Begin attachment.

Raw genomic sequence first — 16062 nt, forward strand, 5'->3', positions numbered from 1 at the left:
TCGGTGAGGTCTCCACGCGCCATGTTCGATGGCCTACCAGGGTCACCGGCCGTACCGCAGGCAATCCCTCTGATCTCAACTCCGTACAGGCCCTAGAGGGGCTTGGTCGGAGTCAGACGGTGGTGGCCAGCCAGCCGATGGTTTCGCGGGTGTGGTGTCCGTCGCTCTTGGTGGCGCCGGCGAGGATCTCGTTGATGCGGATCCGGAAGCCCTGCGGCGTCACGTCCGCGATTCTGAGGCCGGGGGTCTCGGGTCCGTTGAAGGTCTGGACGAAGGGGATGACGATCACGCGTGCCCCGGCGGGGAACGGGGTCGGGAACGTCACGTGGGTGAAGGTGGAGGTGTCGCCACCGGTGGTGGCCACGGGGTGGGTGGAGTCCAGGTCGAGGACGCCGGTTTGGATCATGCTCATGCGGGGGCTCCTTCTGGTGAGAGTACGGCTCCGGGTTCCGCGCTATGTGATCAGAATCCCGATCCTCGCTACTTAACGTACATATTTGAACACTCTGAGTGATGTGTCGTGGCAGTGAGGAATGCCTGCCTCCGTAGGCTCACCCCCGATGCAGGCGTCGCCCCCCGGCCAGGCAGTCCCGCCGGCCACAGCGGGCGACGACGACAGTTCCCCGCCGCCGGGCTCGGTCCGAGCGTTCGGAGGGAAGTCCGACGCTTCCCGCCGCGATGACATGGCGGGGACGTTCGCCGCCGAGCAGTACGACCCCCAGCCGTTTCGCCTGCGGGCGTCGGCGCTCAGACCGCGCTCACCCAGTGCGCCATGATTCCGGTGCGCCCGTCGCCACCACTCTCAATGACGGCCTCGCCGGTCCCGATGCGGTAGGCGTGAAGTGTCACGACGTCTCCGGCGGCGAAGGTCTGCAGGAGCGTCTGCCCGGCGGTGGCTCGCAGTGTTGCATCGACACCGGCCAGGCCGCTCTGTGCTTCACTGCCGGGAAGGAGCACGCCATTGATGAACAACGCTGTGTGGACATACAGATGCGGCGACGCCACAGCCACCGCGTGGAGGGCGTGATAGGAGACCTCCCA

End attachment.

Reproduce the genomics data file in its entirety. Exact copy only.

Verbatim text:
Raw genomic sequence first — 16062 nt, forward strand, 5'->3', positions numbered from 1 at the left:
TCGGTGAGGTCTCCACGCGCCATGTTCGATGGCCTACCAGGGTCACCGGCCGTACCGCAGGCAATCCCTCTGATCTCAACTCCGTACAGGCCCTAGAGGGGCTTGGTCGGAGTCAGACGGTGGTGGCCAGCCAGCCGATGGTTTCGCGGGTGTGGTGTCCGTCGCTCTTGGTGGCGCCGGCGAGGATCTCGTTGATGCGGATCCGGAAGCCCTGCGGCGTCACGTCCGCGATTCTGAGGCCGGGGGTCTCGGGTCCGTTGAAGGTCTGGACGAAGGGGATGACGATCACGCGTGCCCCGGCGGGGAACGGGGTCGGGAACGTCACGTGGGTGAAGGTGGAGGTGTCGCCACCGGTGGTGGCCACGGGGTGGGTGGAGTCCAGGTCGAGGACGCCGGTTTGGATCATGCTCATGCGGGGGCTCCTTCTGGTGAGAGTACGGCTCCGGGTTCCGCGCTATGTGATCAGAATCCCGATCCTCGCTACTTAACGTACATATTTGAACACTCTGAGTGATGTGTCGTGGCAGTGAGGAATGCCTGCCTCCGTAGGCTCACCCCCGATGCAGGCGTCGCCCCCCGGCCAGGCAGTCCCGCCGGCCACAGCGGGCGACGACGACAGTTCCCCGCCGCCGGGCTCGGTCCGAGCGTTCGGAGGGAAGTCCGACGCTTCCCGCCGCGATGACATGGCGGGGACGTTCGCCGCCGAGCAGTACGACCCCCAGCCGTTTCGCCTGCGGGCGTCGGCGCTCAGACCGCGCTCACCCAGTGCGCCATGATTCCGGTGCGCCCGTCGCCACCACTCTCAATGACGGCCTCGCCGGTCCCGATGCGGTAGGCGTGAAGTGTCACGACGTCTCCGGCGGCGAAGGTCTGCAGGAGCGTCTGCCCGGCGGTGGCTCGCAGTGTTGCATCGACACCGGCCAGGCCGCTCTGTGCTTCACTGCCGGGAAGGAGCACGCCATTGATGAACAACGCTGTGTGGACATACAGATGCGGCGACGCCACAGCCACCGCGTGGAGGGCGTGATAGGAGACCTCCCA